Strike repeats the “Kids come out of you” line in his attempt to understand why Charlotte had stayed with Jago after she’d birthed the twins (she had told her ex-lover that she would leave them as soon as they were born). Troubled Blood is a survey of sorts of every kind of human relationship or marriage, especially with respect to children. We see a foster family, an especially fertile trigamist, a married couple unable to bear children, a lesbian couple with pet cats, a heteronormative family with baby celebrated by all its relations, a marriage (like the Murrays) with its own offspring and one child from a previous marriage and haunting history, a liaison ending in an ectopic pregnancy (and probable death due to lack of medical care), an engagement won via pregnancy, and a woman who bore a child in hopes of winning a wedding ring, hopes that failed. Agnes Waite isn’t the only woman in Troubled Blood that wishes she had killed her child. We even have a strong suggestion that Carl Oakden, archetypal misogynist and Hermes figure, killed his grandmother when he was a boy. Children can be dangerous seems to be the message.

All of this is set-up for the big reveal in Part 6’s interview with Gloria Conti in which the reader learns at last about the murder that is at the bottom of the Margot Bamborough disappearance, the infanticide at the Bride Street Clinic of Conti’s child, one fathered by the Luciferian Luca Ricci. Conti is clearly very much of two minds about what Bamborough coached her to do and walked her through. She simultaneously believes that the doctor “saved my life” and laments her baby’s death every year on the anniversary of the foeticide.

Here the woman rather than the man has been the object of manipulation by pregnancy; Ricci wanted to make Conti pregnant to be sure she’d marry him, just as Leda Strike worked it with Rokeby and Fantoni, Sarah Shadlock had become pregnant to win Matt Cunnliffe and, I think, Jeff Whittaker used baby Switch to manipulate Leda (though not into marriage). This ‘trick’ is central to Rowling’s work and is reflected in every book she has written except The Ickabog and Christmas Pig, almost surely a reflection of Rowling’s own conception outside of marriage and difficult relationship with her father. See Louise Freeman’s review of this trope in the other Strike novels and review Rowling’s work for other examples if you doubt this. Everyone from Bellatrix Lestrange to Krystall Weedon works this trick, and Merope Gaunt’s attempt with Tom Riddle, Sr., results, a la Creed, in the creation of the Dark Lord, the foundation of the Hogwarts Saga’s core antagonist.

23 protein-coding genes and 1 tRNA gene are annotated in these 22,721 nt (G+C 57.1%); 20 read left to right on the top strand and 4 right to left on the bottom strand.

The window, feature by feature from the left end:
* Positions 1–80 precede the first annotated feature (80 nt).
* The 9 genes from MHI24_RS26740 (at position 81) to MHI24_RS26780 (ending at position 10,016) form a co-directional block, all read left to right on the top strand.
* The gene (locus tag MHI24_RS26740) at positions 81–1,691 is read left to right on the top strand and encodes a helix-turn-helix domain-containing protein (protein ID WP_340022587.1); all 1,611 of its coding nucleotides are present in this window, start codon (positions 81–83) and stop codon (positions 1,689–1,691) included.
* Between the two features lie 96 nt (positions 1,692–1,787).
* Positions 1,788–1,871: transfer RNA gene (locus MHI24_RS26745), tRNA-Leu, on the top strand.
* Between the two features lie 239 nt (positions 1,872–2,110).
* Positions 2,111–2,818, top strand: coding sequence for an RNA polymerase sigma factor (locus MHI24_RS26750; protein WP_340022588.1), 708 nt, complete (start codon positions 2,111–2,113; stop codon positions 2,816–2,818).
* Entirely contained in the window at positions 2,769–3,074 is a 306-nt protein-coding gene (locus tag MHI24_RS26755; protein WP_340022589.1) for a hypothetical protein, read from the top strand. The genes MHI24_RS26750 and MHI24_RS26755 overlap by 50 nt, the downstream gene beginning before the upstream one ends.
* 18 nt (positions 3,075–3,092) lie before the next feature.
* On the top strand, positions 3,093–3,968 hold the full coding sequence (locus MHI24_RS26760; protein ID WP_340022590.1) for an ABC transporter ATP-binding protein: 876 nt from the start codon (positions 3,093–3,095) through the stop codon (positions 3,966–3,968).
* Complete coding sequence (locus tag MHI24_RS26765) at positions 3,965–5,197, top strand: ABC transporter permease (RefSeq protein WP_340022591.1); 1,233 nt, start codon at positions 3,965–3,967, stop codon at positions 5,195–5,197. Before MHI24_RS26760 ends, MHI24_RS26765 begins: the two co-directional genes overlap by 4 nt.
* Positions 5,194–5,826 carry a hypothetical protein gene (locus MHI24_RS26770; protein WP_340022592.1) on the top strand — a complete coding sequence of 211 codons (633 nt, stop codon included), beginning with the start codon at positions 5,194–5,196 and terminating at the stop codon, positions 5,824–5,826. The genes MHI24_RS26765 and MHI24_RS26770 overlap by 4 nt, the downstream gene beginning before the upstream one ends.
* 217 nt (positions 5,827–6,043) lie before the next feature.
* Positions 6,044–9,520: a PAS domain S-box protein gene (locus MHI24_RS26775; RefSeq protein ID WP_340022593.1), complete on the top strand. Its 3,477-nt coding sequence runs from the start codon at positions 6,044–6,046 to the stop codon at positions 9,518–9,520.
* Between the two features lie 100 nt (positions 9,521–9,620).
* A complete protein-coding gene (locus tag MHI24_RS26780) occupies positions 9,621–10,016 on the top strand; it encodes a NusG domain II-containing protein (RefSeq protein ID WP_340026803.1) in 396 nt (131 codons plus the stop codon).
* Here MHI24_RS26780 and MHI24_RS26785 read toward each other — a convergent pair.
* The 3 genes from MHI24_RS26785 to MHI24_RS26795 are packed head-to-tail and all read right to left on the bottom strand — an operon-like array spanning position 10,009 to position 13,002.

To answer my tweeted question of the day, the overlap between the Creed biography and the Campbell-Ross call is Strike’s take-away about the connection of women to the children they conceive and especially those they bear. He does not connect the dots about what he learns about the foeticide in Bamborough’s name in Oakden’s book with Gloria Conti and the appearance of the Riccis at the Christmas Party. The reader is left to ponder on Bamborough’s actions in Conti’s case, especially in light of the doctor’s unforced confession that he had changed her mind completely after Anna’s birth about the justice and injustice of pre-natal infanticide.

Rowling-Galbraith uses a mother’s love as the touchstone in all her works for the selfless, sacrificial, and unconditional love of God. Troubled Blood and the Strike series as a whole is in large part an exploration of how this self-transcending maternal and Christ-like love and its demands are to understood in light of an individual woman’s vocation and her suffering if a victim of a man’s abuse. Chapter 8 with its descriptions of Creed’s conception, birth, and nightmare murders and the echoing of the mother’s cry, “Kids come out of you, men don’t understand what that is,” highlights this theme for the first time. It introduces all the parent and children examples to come and the big reveal of the Conti trip to the Bride Street Clinic that finally breaks open the Bamborough case and the metaphor of her death encased in cement like a pearl in its oyster (‘Margot’ is from ‘Margaret’ the Grek word for ‘pearl’) or a fetus forever in its womb.

Let me know what you think!


  1. Interesting q&a’s, John.

    There’s one thing that I see diffierent, though. You say in your post that “the murder that is at the bottom of the Margot Bamborough disappearance” is Conti’s abortion, but I think that, although it is important because it lead Cormoran and Robin to link the dots, the murder that is at the bottom of Margot’s disappearance is the death of Scorpio, aka Douthwaite’s lover. Even thouugh Irene told Janice about the clinic’s phone call, Janice didn’t care that Margot had an abortion. All she cared about was not being exposed as a poisoner.

    I’m looking forward to reading tomorrow’s questions 🙂